Rationalizing Cruelty

“I know what it feels like to be hurt, and I don’t want to cause that pain to any other person or creature. But somehow, in society, we numb ourselves in order to make money or to feel better about ourselves, such as with cosmetics or food. We say to ourselves, I’m going to use this animal. I’m going to say it doesn’t have much worth so that I can allow myself to do these cruel things. And that just isn’t fair.” — Alicia Silverstone 

I couldn’t understand how humans could hurt and abuse animals so badly on farms, in slaughterhouses and in research labs until I looked further into human psychology and found that we need to somehow make creatures worthless in order to hurt, use and kill them so horribly for our benefit.

How else could a fur trapper leave an animal in his snare for days on end unless he thinks the animal doesn’t matter or feel pain the way that he does? How could the researcher in the lab perform countless cruel and unnecessary experiments on innocent animals? How could slaughterhouse workers jab innocent animals with electric prods and not care for sick or injured animals, or farm workers cut off an animal’s testicles without anesthesia?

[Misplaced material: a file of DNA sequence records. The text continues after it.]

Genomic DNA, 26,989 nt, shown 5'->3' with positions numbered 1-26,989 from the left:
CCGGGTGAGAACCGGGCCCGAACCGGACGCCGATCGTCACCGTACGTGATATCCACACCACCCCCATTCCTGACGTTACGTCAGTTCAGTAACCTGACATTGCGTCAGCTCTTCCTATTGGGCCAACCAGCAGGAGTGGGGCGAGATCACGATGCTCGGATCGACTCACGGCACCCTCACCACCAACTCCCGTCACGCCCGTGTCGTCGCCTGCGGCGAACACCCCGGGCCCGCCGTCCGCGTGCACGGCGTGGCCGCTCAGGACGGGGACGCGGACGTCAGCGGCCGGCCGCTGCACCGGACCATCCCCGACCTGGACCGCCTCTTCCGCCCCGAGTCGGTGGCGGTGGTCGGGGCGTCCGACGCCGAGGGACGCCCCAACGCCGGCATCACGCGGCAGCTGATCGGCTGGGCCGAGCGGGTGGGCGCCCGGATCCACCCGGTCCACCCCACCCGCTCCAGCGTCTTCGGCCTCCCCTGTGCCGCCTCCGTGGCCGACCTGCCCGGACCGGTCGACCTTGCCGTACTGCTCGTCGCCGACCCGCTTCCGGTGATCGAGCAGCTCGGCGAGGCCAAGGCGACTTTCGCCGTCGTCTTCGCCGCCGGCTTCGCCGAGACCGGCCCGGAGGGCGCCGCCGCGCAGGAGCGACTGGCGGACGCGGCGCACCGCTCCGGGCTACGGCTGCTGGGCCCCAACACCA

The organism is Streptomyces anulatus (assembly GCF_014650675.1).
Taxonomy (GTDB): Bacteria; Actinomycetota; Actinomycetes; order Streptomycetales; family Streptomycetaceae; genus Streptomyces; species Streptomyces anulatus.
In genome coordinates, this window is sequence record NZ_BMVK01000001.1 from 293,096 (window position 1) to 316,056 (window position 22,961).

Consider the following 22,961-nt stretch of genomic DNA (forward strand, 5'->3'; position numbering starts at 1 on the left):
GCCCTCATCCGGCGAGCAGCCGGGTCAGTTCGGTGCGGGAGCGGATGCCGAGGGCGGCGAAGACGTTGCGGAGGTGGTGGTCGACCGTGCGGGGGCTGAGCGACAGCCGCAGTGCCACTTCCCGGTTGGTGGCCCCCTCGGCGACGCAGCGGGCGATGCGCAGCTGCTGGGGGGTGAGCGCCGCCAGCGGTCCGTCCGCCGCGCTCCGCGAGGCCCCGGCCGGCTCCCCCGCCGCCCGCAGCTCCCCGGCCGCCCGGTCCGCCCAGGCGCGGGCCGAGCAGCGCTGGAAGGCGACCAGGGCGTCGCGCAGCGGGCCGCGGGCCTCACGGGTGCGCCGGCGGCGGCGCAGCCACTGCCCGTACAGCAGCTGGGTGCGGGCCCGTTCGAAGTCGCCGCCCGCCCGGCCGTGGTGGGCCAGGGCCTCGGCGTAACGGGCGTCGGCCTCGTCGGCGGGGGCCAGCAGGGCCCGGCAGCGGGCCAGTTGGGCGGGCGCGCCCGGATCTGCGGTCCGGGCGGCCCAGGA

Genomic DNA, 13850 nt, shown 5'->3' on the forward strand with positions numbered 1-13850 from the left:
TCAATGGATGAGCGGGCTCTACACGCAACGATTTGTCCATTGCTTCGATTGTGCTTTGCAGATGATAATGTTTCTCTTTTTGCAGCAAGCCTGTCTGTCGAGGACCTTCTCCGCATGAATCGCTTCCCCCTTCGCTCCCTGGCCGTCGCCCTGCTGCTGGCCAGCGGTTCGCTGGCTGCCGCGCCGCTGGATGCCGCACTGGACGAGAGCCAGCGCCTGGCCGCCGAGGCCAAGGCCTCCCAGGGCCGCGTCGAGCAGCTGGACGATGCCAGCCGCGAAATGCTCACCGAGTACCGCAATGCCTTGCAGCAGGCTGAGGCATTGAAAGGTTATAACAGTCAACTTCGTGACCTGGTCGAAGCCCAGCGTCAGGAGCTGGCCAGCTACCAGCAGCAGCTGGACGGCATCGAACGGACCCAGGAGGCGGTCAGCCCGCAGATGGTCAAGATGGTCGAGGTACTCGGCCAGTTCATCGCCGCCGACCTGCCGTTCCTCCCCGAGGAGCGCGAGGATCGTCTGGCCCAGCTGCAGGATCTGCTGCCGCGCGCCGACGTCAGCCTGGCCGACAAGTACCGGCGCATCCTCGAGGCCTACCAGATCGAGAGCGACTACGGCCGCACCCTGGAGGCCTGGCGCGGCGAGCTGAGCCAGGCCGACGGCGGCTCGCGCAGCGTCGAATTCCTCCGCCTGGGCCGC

For furs, cosmetics, food….the workers in these industries have to see these animals as unfeeling and worthless in order to be able to continue to do their otherwise horrifying work. And the huge numbers of animals involved just makes their job even harder to accept so they have to find a way that allows them to continue.  

Seeing the animal as worthless or undeserving of respect and care is a coping strategy for an otherwise unimaginable task.

Many slaughterhouse workers become so desensitized to protect themselves from the horror of their jobs that sadly, they become even crueller.

Much in the same way as we were able to rationalize slavery by viewing fellow humans as less than us or even like animals so that we could ‘use’ them for our benefit, or Hitler seeing Jews as ‘untermenschen’ or sub-human, historically, we have convinced ourselves that fellow humans were less than us so that we could continue onward with our own selfish goals.

In this way, we see animals. They are seen as undeserving of our care and understanding.

Just as Alicia says above, we convince ourselves that the animals don’t feel pain as we do and don’t matter as much. This way we continue to be blind to the realities of their lives and what they are forced to give us so that we can have what we want.